Algorithms for Coherent Diffractive Imaging with X-ray Lasers
- Date: 15 December, 13:00
- Location: Room B7:101a, Biomedicinska Centrum (BMC), Husargatan 3, Uppsala
- Doctoral student: Daurer, Benedikt J.
- About the dissertation
- Organiser: Molekylär biofysik
- Contact person: Daurer, Benedikt J.
Coherent diffractive imaging (CDI) has become a very popular technique over the past two decades. This thesis focuses on two specific CDI techniques, flash X-ray diffractive imaging (FXI) on biological samples and X-ray ptychography.
CDI is a "lensless" imaging method which replaces the objective lens of a conventional microscope by a computational image reconstruction procedure. Its increase in popularity came together with the development of X-ray free-electron lasers (XFELs) which produce extremely bright and coherent X-rays. By facilitating these unique properties, CDI enables structure determination of non-crystalline samples at nanometre resolution and has many applications in structural biology, material science and X-ray optics among others. This work focuses on two specific CDI techniques, flash X-ray diffractive imaging (FXI) on biological samples and X-ray ptychography.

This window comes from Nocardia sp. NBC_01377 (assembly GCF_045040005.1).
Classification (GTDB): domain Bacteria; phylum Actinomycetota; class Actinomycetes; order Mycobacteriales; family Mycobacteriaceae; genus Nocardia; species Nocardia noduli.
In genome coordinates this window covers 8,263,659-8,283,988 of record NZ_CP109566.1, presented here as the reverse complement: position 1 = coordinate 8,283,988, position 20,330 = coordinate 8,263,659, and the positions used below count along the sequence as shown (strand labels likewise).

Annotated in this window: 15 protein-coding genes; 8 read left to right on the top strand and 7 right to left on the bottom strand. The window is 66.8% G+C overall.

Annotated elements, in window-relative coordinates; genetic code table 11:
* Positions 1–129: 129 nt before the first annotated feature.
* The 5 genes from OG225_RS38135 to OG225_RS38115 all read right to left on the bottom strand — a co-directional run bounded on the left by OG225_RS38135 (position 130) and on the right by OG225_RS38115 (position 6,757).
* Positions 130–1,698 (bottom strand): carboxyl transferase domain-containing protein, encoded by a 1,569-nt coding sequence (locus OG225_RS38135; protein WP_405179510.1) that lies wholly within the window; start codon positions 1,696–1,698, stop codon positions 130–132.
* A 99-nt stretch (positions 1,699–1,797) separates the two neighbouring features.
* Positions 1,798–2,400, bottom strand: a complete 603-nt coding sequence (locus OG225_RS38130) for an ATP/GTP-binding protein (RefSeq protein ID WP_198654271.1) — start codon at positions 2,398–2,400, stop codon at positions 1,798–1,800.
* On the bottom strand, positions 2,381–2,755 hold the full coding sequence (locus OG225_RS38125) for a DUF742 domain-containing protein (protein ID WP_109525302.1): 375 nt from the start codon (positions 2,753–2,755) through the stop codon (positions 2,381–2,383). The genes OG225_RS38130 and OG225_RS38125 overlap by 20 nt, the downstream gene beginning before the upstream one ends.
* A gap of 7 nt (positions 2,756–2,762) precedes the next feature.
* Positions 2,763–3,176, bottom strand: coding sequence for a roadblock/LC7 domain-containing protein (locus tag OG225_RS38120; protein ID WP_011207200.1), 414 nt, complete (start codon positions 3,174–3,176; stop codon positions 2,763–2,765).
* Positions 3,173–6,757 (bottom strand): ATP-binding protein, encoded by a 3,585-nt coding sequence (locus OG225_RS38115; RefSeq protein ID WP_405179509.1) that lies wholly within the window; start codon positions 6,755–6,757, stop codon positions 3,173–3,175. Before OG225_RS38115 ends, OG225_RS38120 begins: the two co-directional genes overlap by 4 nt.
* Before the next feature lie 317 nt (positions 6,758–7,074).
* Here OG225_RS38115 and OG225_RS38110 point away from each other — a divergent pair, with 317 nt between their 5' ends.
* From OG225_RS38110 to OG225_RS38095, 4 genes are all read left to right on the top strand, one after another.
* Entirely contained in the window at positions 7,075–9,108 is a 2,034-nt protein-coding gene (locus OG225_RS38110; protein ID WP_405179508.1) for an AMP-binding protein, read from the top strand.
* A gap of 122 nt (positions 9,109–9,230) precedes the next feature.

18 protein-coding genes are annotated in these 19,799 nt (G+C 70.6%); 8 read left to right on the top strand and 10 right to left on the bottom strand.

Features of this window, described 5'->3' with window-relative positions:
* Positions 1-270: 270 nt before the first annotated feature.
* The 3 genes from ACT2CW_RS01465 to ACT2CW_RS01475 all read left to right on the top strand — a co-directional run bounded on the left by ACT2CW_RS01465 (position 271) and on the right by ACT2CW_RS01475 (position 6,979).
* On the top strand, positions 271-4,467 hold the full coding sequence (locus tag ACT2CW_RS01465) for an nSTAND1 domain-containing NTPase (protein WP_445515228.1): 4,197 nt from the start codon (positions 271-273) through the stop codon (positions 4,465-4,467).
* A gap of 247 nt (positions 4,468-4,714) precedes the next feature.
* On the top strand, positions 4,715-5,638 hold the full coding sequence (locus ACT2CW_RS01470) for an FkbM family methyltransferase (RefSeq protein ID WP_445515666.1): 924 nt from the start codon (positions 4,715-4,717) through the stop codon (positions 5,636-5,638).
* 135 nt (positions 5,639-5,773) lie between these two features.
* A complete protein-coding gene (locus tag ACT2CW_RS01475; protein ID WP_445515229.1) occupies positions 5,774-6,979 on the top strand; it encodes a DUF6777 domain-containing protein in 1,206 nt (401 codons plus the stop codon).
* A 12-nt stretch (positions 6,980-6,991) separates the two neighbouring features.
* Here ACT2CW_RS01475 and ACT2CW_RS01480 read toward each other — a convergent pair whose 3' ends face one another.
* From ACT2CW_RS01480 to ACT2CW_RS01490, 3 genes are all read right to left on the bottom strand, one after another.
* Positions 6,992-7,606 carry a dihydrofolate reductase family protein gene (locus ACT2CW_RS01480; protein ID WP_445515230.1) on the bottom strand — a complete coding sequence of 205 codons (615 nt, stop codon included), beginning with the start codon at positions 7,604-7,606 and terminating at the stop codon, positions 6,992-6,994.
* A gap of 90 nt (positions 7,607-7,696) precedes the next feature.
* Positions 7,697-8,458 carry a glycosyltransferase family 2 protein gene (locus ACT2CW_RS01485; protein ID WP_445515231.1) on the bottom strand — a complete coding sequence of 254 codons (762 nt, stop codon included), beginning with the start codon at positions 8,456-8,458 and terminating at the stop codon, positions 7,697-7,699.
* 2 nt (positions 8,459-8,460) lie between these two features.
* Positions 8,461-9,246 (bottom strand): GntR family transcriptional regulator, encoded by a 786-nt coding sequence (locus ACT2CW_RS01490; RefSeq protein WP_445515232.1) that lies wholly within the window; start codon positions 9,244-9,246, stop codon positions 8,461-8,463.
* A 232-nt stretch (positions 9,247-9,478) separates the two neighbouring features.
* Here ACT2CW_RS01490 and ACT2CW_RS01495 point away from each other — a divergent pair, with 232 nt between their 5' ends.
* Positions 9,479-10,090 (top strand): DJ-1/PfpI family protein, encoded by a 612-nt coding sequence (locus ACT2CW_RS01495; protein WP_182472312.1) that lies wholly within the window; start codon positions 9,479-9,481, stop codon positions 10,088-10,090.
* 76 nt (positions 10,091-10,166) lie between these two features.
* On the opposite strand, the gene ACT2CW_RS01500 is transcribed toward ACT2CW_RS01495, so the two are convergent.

While the first FXI demonstrations using soft X-rays have been quite promising, they also revealed remaining technical challenges. FXI becomes even more demanding when approaching shorter wavelengths to allow subnanometre resolution imaging. We described one of the first FXI experiments using hard X-rays and characterized the most critical components of such an experiment, namely the properties of X-ray focus, sample delivery and detectors. Based on our findings, we discussed experimental and computational strategies for FXI to overcome its current difficulties and reach its full potential. We deposited the data in the Coherent X-ray Database (CXIDB) and made our data analysis code available in a public repository. We developed algorithms targeted towards the needs of FXI experiments and implemented a software package which enables the analysis of diffraction data in real time.
X-ray ptychography has developed into a very useful tool for quantitative imaging of complex materials and has found applications in many areas. However, it involves a computational reconstruction step which can be slow. Therefore, we developed a fast GPU-based ptychographic solver and combined it with a framework for real-time data processing which already starts the ptychographic reconstruction process while data is still being collected. This provides immediate feedback to the user and allows high-throughput ptychographic imaging.
Finally, we have used ptychographic imaging as a method to study the wavefront of a focused XFEL beam under typical FXI conditions.
We are convinced that this work on developing strategies and algorithms for FXI and ptychography is a valuable contribution to the development of coherent diffractive imaging.